Roe v. Wade is still at risk across the country, but Patel is a good beginning. Perhaps a majority of the Supreme Court won’t be as restrictive as the 5th Circuit Court of Appeals. Patel’s decision may also be the foundation for overturning the decision from the 5th Circuit to highly restrict the reproductive rights of women in Texas and other states.
Last Friday, the 5th Circuit refused, by two to one, to delay its June 9 ruling closing many of the women’s clinics although it modified it by giving a clinic in McAllen more time to adapt to new restrictions. Ten of the remaining 19 clinics in Texas are still required to close on July with some of them never reopening. The case has been appealed to the Supreme Court through Scalia who handles emergency legal filings from the 5th Circuit. He can act on his own or consult with the other justices. The Supreme Court is currently considering whether to review a Mississippi case to replace a state abortion law that would close the last clinic in the state.
In Texas, the issues are whether clinics performing abortions must have facilities equal to those in surgical centers and whether doctors performing abortions must have patient-admitting privileges at a nearby hospital. These limitations will reduce Texas abortion facilities by 75 percent in just two years, causing “a severe shortage of safe and legal abortion services.” Clinics and doctors argue that the two provisions are not medically necessary at women’s clinics. The state had 41 abortion clinics before the new law began taking effect. A temporary Supreme Court order putting limits on the state law allowed some clinics to reopen last October. Ten of the remaining 19 clinics were closed by the 5th Circuit decision.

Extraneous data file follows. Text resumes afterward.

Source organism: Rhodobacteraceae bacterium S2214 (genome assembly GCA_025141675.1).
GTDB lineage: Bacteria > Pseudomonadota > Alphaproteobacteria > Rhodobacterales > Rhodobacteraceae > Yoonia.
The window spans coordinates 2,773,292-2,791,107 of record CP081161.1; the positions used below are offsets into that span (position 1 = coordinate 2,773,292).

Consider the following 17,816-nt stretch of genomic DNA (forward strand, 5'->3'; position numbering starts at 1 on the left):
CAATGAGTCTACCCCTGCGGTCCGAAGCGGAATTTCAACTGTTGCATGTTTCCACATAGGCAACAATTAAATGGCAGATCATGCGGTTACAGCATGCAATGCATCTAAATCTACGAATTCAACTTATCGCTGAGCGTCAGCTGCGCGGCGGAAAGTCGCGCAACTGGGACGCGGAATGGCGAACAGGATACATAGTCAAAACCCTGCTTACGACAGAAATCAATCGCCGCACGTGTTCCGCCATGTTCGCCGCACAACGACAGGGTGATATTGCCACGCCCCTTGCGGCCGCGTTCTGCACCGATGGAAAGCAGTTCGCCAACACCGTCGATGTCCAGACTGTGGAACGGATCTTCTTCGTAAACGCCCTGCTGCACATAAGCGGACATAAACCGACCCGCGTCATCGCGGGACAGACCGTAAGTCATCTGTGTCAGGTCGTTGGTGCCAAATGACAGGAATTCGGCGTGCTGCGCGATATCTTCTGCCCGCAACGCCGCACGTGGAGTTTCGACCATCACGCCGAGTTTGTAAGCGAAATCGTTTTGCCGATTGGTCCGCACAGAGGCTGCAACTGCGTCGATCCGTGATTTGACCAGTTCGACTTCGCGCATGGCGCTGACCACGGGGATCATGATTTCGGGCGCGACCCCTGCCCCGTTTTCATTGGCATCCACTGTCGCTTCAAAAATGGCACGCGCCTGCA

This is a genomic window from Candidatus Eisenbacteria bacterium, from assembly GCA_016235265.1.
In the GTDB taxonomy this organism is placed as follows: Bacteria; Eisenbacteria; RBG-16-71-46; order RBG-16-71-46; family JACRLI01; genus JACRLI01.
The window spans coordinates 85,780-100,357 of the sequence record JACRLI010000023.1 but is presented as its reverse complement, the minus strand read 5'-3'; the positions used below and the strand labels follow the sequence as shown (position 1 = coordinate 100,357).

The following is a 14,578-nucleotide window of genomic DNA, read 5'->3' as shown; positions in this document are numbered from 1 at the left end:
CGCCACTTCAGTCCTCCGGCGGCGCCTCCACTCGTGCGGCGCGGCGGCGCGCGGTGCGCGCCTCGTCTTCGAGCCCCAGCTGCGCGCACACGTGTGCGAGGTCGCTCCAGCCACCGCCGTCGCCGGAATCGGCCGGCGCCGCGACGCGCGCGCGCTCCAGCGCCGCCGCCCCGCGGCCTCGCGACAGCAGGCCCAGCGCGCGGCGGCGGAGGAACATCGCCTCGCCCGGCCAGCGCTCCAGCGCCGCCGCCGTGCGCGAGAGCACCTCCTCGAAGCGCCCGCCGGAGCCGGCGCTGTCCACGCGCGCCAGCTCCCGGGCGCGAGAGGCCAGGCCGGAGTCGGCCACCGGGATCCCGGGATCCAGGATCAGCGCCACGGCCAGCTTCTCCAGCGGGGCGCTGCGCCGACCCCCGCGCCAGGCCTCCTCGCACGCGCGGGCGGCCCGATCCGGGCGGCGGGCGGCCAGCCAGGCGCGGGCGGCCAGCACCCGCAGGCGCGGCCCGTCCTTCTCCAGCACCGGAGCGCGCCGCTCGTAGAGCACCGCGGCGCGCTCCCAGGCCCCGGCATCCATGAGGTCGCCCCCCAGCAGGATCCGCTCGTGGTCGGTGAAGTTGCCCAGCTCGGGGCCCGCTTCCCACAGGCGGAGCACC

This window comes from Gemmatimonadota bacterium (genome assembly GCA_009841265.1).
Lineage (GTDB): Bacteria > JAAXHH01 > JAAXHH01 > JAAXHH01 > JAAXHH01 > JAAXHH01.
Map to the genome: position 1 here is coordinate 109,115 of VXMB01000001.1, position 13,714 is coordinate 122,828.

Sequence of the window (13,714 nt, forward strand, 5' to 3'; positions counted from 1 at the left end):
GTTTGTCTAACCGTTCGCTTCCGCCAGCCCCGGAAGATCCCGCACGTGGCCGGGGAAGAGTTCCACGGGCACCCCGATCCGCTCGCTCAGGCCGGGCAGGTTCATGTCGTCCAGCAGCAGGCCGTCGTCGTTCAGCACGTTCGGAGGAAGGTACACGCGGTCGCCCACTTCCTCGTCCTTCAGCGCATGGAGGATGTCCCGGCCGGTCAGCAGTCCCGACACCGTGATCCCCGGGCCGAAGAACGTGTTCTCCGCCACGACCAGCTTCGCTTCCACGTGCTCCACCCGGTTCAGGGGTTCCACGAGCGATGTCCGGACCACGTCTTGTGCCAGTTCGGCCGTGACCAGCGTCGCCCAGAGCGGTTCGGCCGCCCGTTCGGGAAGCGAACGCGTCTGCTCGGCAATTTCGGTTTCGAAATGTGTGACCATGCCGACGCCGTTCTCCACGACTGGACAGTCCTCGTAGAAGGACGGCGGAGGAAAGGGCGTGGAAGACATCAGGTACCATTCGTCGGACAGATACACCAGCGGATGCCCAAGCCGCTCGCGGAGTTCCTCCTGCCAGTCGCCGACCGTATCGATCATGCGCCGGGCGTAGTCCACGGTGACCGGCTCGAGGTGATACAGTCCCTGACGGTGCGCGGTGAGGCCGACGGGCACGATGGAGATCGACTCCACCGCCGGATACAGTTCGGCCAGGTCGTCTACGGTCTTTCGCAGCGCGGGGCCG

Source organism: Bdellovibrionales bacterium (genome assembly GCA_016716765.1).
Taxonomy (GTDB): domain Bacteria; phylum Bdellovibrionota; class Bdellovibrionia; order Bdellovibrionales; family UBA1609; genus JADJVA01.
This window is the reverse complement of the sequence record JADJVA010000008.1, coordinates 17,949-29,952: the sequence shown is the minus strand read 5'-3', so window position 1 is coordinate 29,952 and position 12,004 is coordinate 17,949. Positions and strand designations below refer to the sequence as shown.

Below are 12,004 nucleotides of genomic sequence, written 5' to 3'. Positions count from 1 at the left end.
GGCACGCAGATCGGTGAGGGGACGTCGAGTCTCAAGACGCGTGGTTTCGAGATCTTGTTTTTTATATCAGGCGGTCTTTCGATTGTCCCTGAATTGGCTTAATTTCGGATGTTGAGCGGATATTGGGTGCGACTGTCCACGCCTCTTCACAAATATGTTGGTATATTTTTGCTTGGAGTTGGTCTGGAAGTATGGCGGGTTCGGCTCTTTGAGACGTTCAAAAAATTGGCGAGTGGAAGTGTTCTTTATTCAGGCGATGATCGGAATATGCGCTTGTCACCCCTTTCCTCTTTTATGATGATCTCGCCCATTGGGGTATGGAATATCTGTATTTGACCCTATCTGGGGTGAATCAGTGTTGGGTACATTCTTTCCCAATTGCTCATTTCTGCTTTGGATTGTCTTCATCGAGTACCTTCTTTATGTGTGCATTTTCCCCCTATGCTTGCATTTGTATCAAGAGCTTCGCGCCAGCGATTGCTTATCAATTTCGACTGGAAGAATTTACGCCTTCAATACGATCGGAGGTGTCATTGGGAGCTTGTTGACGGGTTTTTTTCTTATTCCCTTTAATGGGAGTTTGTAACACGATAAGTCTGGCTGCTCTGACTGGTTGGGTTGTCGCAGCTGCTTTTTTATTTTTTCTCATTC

Abortions are a minor part of women’s clinics, and Gov. Greg Abbott is creating more health risks for low-income women. He just signed a budget proposal ousting Planned Parenthood from Texas’ Breast and Cervical Cancer Services program, which provides cancer screenings for uninsured, low-income women. Any clinics affiliated with abortion providers will no longer receive funding for cancer screening services.
As more and more states close women’s clinics, the United States is rapidly becoming a Third World country for women’s reproductive rights. Drones might help solve the problem. In Poland, Women on Waves, the Dutch group advising women in countries where abortion is illegal on how to safely terminate their own pregnancies, is dropping medication-abortion packets for women’s groups to distribute to those who want abortions. In Europe, only Poland, Ireland, and Malta fail to have legalized abortions.
Telemedicine abortion is an easy way to safely end abortions early in a pregnancy as shown in Iowa, but 16 states have outlawed the practice. In states that have not yet outlawed the method, Utah has a mandatory face-to-face meeting with a doctor, followed by a 72-hour wait, but lacks any prohibition on doing a medication abortion without a doctor present.
Six states have just one legal abortion clinic each. Louisiana is following Texas in a fight to close down most of the women’s clinics. Four states have three-day waiting periods. Texas and Louisiana are in the courts fighting to close most of their clinics down. In the United States, women can technically legally end their own pregnancy legally as long as they do it well before viability. If this sounds medically dangerous, think about how much worse illegal abortions can be because safe and clean women’s clinics are gradually closed throughout the United States.